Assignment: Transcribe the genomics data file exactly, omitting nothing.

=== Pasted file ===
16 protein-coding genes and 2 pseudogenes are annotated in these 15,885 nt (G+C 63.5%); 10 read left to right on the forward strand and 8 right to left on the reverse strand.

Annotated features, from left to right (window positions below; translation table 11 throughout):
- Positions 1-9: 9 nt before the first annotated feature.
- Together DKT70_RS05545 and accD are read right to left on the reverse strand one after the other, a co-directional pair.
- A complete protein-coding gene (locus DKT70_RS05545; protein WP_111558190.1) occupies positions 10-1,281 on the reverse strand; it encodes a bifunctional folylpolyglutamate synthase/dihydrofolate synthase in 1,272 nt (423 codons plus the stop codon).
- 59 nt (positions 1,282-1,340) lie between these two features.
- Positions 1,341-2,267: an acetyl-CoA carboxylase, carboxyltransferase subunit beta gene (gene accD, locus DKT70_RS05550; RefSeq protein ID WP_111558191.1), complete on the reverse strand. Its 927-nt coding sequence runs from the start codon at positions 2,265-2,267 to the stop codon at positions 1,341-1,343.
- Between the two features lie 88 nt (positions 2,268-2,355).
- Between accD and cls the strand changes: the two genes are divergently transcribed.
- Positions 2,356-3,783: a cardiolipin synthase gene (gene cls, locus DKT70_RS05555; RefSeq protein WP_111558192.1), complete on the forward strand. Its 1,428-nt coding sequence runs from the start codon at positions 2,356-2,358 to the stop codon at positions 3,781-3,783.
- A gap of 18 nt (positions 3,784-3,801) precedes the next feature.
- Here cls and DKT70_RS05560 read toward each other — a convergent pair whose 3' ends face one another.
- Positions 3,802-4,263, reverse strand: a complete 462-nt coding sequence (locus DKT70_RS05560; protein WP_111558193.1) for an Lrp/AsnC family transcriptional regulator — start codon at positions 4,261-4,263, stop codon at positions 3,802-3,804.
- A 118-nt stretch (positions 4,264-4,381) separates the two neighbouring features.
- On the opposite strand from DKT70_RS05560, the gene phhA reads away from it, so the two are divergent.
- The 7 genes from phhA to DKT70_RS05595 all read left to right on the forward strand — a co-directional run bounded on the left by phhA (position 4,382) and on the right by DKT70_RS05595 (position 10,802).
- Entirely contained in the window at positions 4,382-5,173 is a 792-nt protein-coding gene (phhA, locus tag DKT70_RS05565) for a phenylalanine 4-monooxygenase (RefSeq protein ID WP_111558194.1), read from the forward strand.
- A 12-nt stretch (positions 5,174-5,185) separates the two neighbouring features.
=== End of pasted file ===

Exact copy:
16 protein-coding genes and 2 pseudogenes are annotated in these 15,885 nt (G+C 63.5%); 10 read left to right on the forward strand and 8 right to left on the reverse strand.

Annotated features, from left to right (window positions below; translation table 11 throughout):
- Positions 1-9: 9 nt before the first annotated feature.
- Together DKT70_RS05545 and accD are read right to left on the reverse strand one after the other, a co-directional pair.
- A complete protein-coding gene (locus DKT70_RS05545; protein WP_111558190.1) occupies positions 10-1,281 on the reverse strand; it encodes a bifunctional folylpolyglutamate synthase/dihydrofolate synthase in 1,272 nt (423 codons plus the stop codon).
- 59 nt (positions 1,282-1,340) lie between these two features.
- Positions 1,341-2,267: an acetyl-CoA carboxylase, carboxyltransferase subunit beta gene (gene accD, locus DKT70_RS05550; RefSeq protein ID WP_111558191.1), complete on the reverse strand. Its 927-nt coding sequence runs from the start codon at positions 2,265-2,267 to the stop codon at positions 1,341-1,343.
- Between the two features lie 88 nt (positions 2,268-2,355).
- Between accD and cls the strand changes: the two genes are divergently transcribed.
- Positions 2,356-3,783: a cardiolipin synthase gene (gene cls, locus DKT70_RS05555; RefSeq protein WP_111558192.1), complete on the forward strand. Its 1,428-nt coding sequence runs from the start codon at positions 2,356-2,358 to the stop codon at positions 3,781-3,783.
- A gap of 18 nt (positions 3,784-3,801) precedes the next feature.
- Here cls and DKT70_RS05560 read toward each other — a convergent pair whose 3' ends face one another.
- Positions 3,802-4,263, reverse strand: a complete 462-nt coding sequence (locus DKT70_RS05560; protein WP_111558193.1) for an Lrp/AsnC family transcriptional regulator — start codon at positions 4,261-4,263, stop codon at positions 3,802-3,804.
- A 118-nt stretch (positions 4,264-4,381) separates the two neighbouring features.
- On the opposite strand from DKT70_RS05560, the gene phhA reads away from it, so the two are divergent.
- The 7 genes from phhA to DKT70_RS05595 all read left to right on the forward strand — a co-directional run bounded on the left by phhA (position 4,382) and on the right by DKT70_RS05595 (position 10,802).
- Entirely contained in the window at positions 4,382-5,173 is a 792-nt protein-coding gene (phhA, locus tag DKT70_RS05565) for a phenylalanine 4-monooxygenase (RefSeq protein ID WP_111558194.1), read from the forward strand.
- A 12-nt stretch (positions 5,174-5,185) separates the two neighbouring features.